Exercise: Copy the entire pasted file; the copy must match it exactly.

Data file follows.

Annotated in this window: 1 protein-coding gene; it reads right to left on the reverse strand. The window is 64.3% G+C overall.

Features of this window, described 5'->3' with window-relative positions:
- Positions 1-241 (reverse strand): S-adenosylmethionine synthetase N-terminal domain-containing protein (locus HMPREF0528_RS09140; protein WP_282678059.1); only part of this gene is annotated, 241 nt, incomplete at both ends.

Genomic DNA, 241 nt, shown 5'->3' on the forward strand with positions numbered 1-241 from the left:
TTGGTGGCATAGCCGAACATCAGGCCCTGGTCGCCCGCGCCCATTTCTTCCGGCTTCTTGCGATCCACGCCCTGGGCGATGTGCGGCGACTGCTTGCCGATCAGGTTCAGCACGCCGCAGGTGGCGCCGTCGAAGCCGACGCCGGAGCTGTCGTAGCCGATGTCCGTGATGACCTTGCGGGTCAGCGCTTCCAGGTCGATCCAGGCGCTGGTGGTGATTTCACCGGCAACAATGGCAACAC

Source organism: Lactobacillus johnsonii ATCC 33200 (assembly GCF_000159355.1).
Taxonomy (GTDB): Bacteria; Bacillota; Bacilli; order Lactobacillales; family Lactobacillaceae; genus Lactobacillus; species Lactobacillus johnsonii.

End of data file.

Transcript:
Annotated in this window: 1 protein-coding gene; it reads right to left on the reverse strand. The window is 64.3% G+C overall.

Features of this window, described 5'->3' with window-relative positions:
- Positions 1-241 (reverse strand): S-adenosylmethionine synthetase N-terminal domain-containing protein (locus HMPREF0528_RS09140; protein WP_282678059.1); only part of this gene is annotated, 241 nt, incomplete at both ends.

Genomic DNA, 241 nt, shown 5'->3' on the forward strand with positions numbered 1-241 from the left:
TTGGTGGCATAGCCGAACATCAGGCCCTGGTCGCCCGCGCCCATTTCTTCCGGCTTCTTGCGATCCACGCCCTGGGCGATGTGCGGCGACTGCTTGCCGATCAGGTTCAGCACGCCGCAGGTGGCGCCGTCGAAGCCGACGCCGGAGCTGTCGTAGCCGATGTCCGTGATGACCTTGCGGGTCAGCGCTTCCAGGTCGATCCAGGCGCTGGTGGTGATTTCACCGGCAACAATGGCAACAC

Source organism: Lactobacillus johnsonii ATCC 33200 (assembly GCF_000159355.1).
Taxonomy (GTDB): Bacteria; Bacillota; Bacilli; order Lactobacillales; family Lactobacillaceae; genus Lactobacillus; species Lactobacillus johnsonii.